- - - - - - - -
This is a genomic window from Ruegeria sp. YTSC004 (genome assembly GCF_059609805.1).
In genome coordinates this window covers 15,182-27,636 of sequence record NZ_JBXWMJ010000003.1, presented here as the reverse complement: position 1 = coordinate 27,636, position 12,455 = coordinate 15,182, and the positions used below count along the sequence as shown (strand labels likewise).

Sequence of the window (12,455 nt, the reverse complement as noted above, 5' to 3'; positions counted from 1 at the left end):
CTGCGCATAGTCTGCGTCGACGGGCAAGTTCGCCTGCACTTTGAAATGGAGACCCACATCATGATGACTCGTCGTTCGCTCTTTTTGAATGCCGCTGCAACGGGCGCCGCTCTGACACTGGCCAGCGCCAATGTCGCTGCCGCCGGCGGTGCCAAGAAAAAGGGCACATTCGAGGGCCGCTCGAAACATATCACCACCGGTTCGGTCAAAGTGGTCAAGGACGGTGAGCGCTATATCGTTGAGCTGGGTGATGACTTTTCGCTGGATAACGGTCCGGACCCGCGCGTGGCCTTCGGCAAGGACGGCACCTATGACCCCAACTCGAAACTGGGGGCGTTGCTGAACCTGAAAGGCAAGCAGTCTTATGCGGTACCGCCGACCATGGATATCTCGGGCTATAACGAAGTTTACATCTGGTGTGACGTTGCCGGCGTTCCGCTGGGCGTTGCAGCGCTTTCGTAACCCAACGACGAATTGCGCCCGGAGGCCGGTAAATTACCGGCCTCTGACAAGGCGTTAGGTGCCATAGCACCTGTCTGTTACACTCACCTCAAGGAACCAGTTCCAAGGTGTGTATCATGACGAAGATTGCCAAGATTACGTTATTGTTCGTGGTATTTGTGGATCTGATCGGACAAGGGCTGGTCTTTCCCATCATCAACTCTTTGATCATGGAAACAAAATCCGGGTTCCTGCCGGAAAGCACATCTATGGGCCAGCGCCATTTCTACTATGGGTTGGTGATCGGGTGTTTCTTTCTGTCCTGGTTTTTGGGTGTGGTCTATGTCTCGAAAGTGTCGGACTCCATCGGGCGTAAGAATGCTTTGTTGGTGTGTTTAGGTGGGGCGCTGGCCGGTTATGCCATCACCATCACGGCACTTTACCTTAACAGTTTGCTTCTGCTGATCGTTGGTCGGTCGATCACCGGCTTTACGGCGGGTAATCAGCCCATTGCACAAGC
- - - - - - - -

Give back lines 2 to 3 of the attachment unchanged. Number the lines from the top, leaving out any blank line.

In genome coordinates this window covers 15,182-27,636 of sequence record NZ_JBXWMJ010000003.1, presented here as the reverse complement: position 1 = coordinate 27,636, position 12,455 = coordinate 15,182, and the positions used below count along the sequence as shown (strand labels likewise).

Sequence of the window (12,455 nt, the reverse complement as noted above, 5' to 3'; positions counted from 1 at the left end):